The new Mayor of Bristol Marvin Rees has announced a new member for housing.
It comes as figures obtained by ITV News showed that thousands of people are on a waiting list for just a few dozen houses in Bristol.
Today we spoke to Cllr Paul Smith, Cabinet Member for Homes and Communities, and asked him what he's got to say to the 9000 people currently on the waiting list:
We know how important it is to have somewhere secure to live - where you know you're not going to be turfed out after six months
The Labour mayor put housing at the forefront of his campaign, promising to build 2000 homes a year by 2020.
- The Council has taken 80 hectares of land off the market so they can build on it
- They aim to build 2000 new homes by 2020
New figures released after a Freedom of Information request by ITV News show thousands of people are on a waiting list for just a few dozen houses in Bristol.
More than 9000 people are on the waiting list for social housing in the city but of all the properties under council ownership only 41 are available to rent.
We are committed to reaching out to people around Bristol, across the West of England, across the country, who want to join with us in investing in Bristol to get the homes we need, to tackle our social crisis.
It's top of our priority list.
Figures released to ITV News under a Freedom of Information request show thousands are waiting for just a few houses in Bristol.Read the full story ›
First-time buyers in Bristol are paying nearly nine times more to secure a house than they were in 1996.Read the full story ›
Bristol was the most searched for place outside of London in the past year on property website Rightmove.Read the full story ›
Thousands of homes in Bristol are being left empty despite an urgent need for shelter in the city.Read the full story ›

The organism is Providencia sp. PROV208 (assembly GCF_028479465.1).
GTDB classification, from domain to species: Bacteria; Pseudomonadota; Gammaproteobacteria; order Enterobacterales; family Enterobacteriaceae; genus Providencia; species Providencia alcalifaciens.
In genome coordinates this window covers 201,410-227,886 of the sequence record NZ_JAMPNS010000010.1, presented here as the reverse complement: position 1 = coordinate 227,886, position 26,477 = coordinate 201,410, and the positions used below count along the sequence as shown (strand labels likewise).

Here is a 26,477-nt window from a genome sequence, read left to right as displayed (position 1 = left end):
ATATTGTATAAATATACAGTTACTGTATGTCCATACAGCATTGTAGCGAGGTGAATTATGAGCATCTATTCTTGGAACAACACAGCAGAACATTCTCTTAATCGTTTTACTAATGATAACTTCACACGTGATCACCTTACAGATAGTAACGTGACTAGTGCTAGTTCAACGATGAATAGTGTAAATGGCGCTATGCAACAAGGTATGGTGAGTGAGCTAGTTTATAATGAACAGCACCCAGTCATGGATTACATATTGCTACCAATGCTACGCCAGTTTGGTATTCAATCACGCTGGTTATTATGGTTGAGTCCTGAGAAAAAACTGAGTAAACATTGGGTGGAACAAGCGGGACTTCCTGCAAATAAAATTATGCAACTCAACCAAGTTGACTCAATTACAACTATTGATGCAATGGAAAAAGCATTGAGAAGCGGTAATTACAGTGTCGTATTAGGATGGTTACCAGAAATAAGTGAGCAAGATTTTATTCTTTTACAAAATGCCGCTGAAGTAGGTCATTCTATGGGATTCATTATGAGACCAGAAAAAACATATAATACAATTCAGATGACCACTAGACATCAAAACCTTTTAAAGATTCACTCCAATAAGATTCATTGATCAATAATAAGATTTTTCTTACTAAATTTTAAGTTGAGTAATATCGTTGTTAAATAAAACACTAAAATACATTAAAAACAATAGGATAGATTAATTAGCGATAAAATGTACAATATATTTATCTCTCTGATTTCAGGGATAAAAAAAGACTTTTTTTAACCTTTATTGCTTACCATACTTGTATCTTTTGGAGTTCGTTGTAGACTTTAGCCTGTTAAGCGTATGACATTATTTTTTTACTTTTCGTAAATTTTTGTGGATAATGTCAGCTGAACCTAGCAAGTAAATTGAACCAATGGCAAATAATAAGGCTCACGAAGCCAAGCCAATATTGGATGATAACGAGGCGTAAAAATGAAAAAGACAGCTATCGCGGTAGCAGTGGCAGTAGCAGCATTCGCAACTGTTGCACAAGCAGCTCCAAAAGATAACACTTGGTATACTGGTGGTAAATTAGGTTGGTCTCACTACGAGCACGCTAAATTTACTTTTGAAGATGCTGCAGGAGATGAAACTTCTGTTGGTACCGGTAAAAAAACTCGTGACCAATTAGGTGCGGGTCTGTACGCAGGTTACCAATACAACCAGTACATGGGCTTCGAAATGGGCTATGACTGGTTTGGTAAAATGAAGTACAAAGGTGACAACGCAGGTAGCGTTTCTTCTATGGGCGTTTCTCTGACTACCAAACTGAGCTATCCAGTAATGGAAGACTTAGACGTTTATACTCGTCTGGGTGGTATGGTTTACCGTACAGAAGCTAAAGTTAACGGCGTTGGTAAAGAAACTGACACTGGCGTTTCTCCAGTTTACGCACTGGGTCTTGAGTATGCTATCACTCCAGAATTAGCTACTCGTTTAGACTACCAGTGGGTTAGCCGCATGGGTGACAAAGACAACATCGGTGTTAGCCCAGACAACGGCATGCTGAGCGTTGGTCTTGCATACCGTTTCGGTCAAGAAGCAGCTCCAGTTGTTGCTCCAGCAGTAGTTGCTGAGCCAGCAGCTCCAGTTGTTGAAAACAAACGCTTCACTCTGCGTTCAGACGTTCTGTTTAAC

People in the West are being asked for their ideas on how to meet the area's housing and transport needs for the next 20 years.
Councils for Bristol, Bath and North East Somerset, North Somerset and South Gloucestershire estimate that
in the next
Options being considered include building more tower blocks and building on greenfield and brownfield sites.
The public consultation starts today, and will run until January 29th.
With rents going up and calls for more affordable housing, Bristol's housing crisis continues - as an estate agent tells ITV News West Country that there are at least five people competing for every rental home.
The average cost of renting a 3-bed house in the centre is now £1,400 a month, which is almost double the cost in Gloucester - and with demand often outstripping supply many people are unable to find a place to live.
Are you struggling to find an affordable rent in the city? Has Bristol become too expensive to live in? Write to firstname.lastname@example.org with your story.
In April campaigners protested against lettings agent CJ Hole, after the Southville branch wrote to Bristol landlords encouraging them to raise rents.
The branch has since had its windows smashed in in what appears to be a vandal attack.
Police are investigating after an estate agent criticised for encouraging Bristol landlords to increase rents had its windows smashed in.
Campaigners protested outside the Southville branch of CJ Hole in April after it wrote to landlords with the suggestion, and more than 12,000 people signed a petition calling on the firm to stop "exploiting Bristol's housing crisis" and sign an 'Ethical Lettings Charter'.
The vandal attack against the branch is believed to have happened on Tuesday night.
Private landlords are being asked to work with Bristol City Council to tackle the need for housing in the city.
A forum will be held tonight to encourage property owners to work with housing agencies to provide secure accommodation for people in need of a home.